There have been years when the clump of ‘February Gold’ daffodil (Narcissus ‘February Gold’) has flowered in February, but I don’t recall when. In most years the blooms arrive after other varieties that should flower weeks later. The blame, I suspect, is that ‘February Gold’ is somewhat shaded by a multi-trunked ‘Jane’ magnolia so that it is slightly cooler, thus delaying its development. Each year I wait anxiously.
In any case, ‘February Gold’ has spread nicely through the years and a dozen or two small bulbs have spread to cover thirty or forty square feet. If the spot was sunnier the clump is likely to have spread further. Taller growing daffodils spread more slowly, but are equally welcomed in early March, and again this year most all will flower ahead of the very early flowering ‘February Gold’.
Snowdrops (Galanthus, above) are the earliest of the winter flowering bulbs in my garden with flowers often arriving by mid January, though the petals often do not open fully until a month later. Today, nearly at the end of February the petals have not spread, so I expect them to persist for at least another few weeks. There seems to be quite a ruckus in some parts over new and rare varieties of snowdrop, but the common types are quite wonderful, and there is no reason at all to go off the deep end in spending for flowers with insignificant differences to anyone but collectors.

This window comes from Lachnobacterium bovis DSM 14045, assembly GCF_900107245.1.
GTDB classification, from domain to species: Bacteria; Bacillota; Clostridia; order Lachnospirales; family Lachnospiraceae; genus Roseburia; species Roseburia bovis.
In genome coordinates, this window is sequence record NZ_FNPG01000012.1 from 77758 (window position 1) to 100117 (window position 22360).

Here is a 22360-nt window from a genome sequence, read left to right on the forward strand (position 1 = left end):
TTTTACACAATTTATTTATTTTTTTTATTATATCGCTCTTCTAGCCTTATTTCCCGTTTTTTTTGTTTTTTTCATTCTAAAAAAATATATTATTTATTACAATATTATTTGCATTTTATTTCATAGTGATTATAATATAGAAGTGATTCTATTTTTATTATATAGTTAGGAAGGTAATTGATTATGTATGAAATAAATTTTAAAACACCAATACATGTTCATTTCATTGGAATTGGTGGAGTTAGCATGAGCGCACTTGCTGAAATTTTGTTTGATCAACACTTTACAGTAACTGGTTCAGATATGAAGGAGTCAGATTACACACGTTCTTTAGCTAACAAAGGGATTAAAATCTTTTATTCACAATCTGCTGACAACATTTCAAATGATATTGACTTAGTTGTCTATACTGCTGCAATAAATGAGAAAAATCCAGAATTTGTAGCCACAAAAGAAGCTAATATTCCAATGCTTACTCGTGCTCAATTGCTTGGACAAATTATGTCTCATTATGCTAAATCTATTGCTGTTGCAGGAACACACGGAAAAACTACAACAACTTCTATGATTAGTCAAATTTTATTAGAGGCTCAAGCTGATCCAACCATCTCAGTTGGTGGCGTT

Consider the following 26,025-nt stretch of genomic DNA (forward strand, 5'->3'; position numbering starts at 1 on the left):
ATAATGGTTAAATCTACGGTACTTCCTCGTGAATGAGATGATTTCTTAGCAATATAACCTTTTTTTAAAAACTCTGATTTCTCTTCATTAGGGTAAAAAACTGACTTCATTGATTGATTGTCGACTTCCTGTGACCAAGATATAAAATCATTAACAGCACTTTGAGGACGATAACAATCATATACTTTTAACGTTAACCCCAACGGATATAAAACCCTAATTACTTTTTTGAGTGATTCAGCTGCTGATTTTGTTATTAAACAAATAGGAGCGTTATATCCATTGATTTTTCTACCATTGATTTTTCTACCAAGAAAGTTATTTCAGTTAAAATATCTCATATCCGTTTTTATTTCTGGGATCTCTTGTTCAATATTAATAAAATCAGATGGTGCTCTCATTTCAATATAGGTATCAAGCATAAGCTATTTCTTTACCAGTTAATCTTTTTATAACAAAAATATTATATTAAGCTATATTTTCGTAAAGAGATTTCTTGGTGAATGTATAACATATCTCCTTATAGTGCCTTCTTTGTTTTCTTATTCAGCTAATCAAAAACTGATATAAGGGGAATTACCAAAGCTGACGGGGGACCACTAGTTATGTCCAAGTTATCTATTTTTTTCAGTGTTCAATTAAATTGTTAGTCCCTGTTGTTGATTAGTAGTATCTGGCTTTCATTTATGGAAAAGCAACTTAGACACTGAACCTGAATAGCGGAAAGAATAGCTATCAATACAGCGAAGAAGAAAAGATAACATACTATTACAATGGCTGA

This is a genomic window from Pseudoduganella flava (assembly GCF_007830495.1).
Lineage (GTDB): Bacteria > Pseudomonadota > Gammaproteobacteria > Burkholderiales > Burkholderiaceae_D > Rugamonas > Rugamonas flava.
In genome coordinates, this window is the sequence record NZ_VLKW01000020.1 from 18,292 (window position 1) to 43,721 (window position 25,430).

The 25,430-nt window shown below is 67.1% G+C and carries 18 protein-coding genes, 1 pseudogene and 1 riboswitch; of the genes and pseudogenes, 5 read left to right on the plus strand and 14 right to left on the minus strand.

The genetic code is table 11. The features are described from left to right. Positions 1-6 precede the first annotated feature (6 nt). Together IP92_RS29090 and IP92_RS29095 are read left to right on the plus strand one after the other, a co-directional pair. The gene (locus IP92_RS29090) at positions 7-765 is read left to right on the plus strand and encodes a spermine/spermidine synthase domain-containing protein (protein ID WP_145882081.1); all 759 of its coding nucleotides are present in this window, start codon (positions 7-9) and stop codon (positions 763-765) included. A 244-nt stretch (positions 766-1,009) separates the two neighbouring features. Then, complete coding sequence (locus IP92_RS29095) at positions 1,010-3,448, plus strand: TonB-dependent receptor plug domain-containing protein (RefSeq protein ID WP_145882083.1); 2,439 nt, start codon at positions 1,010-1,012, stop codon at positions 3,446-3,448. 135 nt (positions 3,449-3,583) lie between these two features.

The small snowdrop bulbs are inexpensive, as are most late winter and early spring flowering bulbs, and there is little excuse for purchasing these in increments any fewer than fifty or a hundred (and five hundred is not too many). I (of course) have planted only a handful or two here and there, not just of snowdrops, but winter aconites (Eranthis, above) and crocus (below). The plan in planting so few was for them to spread vigorously, and as you suspect they have not multiplied as rapidly as planned.
When I first began this garden I stumbled onto a few thousand tulips, with several hundred each of perhaps eight or ten varieties. The first spring was marvelous, even if the neighborhood squirrels had their fill in digging up the fat bulbs.
The second spring only a fraction of the bulbs returned as squirrels fattened themselves and others perished in the poorly drained clay soil. By the fourth years only a few remained, and these faded to only a memory after another year or two.
Squirrels also harvest the small crocus bulbs, but some parts of the garden seem more vulnerable to this than others. At the area at the corner of the front walk and the driveway crocus have spread modestly, so if the squirrels are getting any of the bulbs there are at least enough newcomers to keep the number growing slightly each year.